Numbers Put Jason Williams Near the Top of Available Point Guards
LeBron James has visited with all five of his suitors -- New Jersey, New York, the Clippers, Cleveland and Chicago -- and will now ponder his decision for at least a day before deciding. Amar'e Stoudemire has a maximum contract offer from New York, but the Knicks are also reportedly eyeing Joe Johnson (who has a max offer from Atlanta) while courting Mike Miller as well before moving forward. Dwayne Wade's two visits with Chicago has everyone wondering if he might leave Miami to go home to the Windy City again, while there appear to be just two certainties about fellow unemployed star Chris Bosh: he wants max money, and he won't be heading back to Toronto.
But what do all these players have in common? None of them are point guards.
And when this wave retreats all the way back into the NBA ocean, these players will need quality point men to get them the shots they all deserve.
FanHouse's Chris Tomasson took a look at the slim point guard market in this piece, but former Orlando point guard and free agent Jason Williams barely earned a mention among the supposed also-rans. And truth be told, that's not a bad reflection of where his stock is at the moment.
There is an assumption around the league that Williams doesn't want to leave Florida, mainly because that's the message he sent back in 2008. He walked away from a one-year deal with the Clippers, announcing he would retire before attempting to get reinstated only to sit out a year after six of the league's teams voted against his immediate return (the vote had to be unanimous, per league bylaws).
Williams' wife and three kids were comfortable in Florida, where he was the starting point guard on Miami's championship team in 2006 and then an integral member of the 2009-10 Magic team that downed Charlotte in the first round of the playoffs, felled Atlanta, and then finally fell to Boston in the Eastern Conference finals. There's the age factor as a turnoff, too, as Williams will be 35 on Nov. 18 and is struggling to sell himself as Jason Kidd lite.
But surprising as it may be considering the subject of discussion, it appears Williams' game just isn't flashy enough anymore to draw the deserved attention. Nonetheless, it's indisputable that he is coming off one of the best seasons of any point guard on this market. And according to his agent, Dan Tobin, he fully expects to be treated accordingly.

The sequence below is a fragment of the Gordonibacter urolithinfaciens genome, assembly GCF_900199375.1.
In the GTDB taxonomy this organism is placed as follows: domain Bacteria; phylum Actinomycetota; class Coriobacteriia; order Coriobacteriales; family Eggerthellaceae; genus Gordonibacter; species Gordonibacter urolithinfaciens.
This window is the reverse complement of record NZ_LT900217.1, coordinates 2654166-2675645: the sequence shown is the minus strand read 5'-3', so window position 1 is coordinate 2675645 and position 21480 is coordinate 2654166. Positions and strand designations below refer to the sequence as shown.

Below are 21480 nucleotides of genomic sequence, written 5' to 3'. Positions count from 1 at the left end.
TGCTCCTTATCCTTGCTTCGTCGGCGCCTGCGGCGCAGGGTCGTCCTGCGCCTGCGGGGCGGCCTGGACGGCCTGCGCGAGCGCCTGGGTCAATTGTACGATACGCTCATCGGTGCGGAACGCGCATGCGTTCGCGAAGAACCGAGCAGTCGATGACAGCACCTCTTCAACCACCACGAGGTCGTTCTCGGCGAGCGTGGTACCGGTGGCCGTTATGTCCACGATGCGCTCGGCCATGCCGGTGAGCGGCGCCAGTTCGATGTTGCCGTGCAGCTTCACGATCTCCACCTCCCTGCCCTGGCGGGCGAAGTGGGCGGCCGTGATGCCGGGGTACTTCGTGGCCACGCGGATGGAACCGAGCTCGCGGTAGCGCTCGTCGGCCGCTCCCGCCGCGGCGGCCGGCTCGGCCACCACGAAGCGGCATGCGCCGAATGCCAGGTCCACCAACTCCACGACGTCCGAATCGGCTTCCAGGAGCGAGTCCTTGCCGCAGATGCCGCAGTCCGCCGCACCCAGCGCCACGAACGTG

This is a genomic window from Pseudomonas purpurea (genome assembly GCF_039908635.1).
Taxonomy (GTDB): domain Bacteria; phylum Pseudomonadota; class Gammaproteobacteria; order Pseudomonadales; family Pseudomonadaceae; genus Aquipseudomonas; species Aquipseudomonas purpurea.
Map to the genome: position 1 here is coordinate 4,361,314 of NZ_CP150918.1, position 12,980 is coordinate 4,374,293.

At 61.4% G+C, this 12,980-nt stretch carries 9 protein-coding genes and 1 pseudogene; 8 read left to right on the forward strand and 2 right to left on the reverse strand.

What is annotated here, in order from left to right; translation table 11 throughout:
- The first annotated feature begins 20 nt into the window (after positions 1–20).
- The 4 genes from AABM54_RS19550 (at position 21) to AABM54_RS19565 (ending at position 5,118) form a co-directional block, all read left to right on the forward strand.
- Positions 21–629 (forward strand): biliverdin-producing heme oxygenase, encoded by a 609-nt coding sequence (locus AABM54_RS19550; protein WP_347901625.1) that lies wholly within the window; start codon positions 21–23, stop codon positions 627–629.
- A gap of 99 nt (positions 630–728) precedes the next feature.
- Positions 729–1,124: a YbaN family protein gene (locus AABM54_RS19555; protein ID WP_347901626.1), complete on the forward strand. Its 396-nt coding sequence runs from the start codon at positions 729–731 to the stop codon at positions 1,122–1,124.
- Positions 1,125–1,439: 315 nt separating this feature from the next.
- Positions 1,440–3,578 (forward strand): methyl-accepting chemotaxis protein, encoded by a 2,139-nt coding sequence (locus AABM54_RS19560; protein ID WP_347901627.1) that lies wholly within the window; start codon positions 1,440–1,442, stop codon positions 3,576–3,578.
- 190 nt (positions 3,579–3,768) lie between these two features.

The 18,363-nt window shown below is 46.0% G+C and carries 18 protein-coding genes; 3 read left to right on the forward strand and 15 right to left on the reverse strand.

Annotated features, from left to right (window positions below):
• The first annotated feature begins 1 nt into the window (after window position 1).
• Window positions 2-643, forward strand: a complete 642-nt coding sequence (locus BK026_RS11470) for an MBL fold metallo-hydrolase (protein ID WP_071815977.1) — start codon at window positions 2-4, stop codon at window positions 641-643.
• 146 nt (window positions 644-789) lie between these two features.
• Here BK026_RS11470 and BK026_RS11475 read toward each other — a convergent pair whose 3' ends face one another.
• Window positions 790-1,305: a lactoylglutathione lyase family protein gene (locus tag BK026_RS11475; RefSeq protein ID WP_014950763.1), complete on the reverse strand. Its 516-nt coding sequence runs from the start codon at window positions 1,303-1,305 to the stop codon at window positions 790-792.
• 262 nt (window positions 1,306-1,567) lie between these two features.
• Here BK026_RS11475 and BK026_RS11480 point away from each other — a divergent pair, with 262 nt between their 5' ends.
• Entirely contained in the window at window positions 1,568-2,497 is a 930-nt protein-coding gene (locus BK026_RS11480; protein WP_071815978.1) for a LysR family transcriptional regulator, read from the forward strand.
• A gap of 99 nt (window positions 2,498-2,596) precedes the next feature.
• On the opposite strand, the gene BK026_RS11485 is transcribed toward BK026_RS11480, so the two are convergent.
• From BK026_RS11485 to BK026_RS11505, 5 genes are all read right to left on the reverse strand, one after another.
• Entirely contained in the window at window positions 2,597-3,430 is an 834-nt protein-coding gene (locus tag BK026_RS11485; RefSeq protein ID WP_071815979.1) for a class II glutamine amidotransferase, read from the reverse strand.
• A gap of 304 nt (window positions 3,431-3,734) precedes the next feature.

"We think he had terrific year, and I think our retrospective on the year bears that out," said Tobin, who would not disclose which teams have shown interest.
Translation: he's not willing to play for the veteran's minimum salary like he did last season.
Tobin -- who believes Williams is in good enough shape to play four more years -- said Williams isn't restricting his option to the Sunshine State, saying, "It is free agency and we are certainly willing to listen." Orlando is certainly considering bringing Williams back, although general manager Otis Smith might continue in his attempts to land a bigger-name point guard first. New York is also believed to be interested.
The aforementioned retrospective on Williams' last season is quite convincing, with his production last season proving Tobin's point that Williams has evolved into a potent, pass-first point guard who scores efficiently when needed and -- most importantly -- limits turnovers:
• His assist ratio -- a statistic described by ESPN's John Hollinger as the percentage of possessions that result in an assist -- of 35.9 percent was tied with Steve Blake for tops among bench point guards (with players considered having played at least 62 games, with at least half of them coming from the bench). Blake, of course, on Friday agreed to sign with the Lakers for four years and a combined $16 million. Their shared assist ratio mark was seventh overall among point guards in the league.
• Williams had the best winning percentage among point guards who started at least 15 games, as he started 18 and went 14-4 (84.2 percent) when Jameer Nelson was hurt.
• Williams was second in the league among bench point guards in assist-to-turnover ratio (3.43), using the same previously-mentioned player parameters.
• Williams had career-bests in field goal percentage (44 percent), three-point percentage (38 percent), games played (82), and turnovers (1.1 per game) while averaging a career-low 20.8 minutes per game.
These are the sales jobs that go on this time of year. They're not quite the tidal waves of the LBJs, Wades, Stoudemires and the like, but the ripple effects will be felt next season all the same.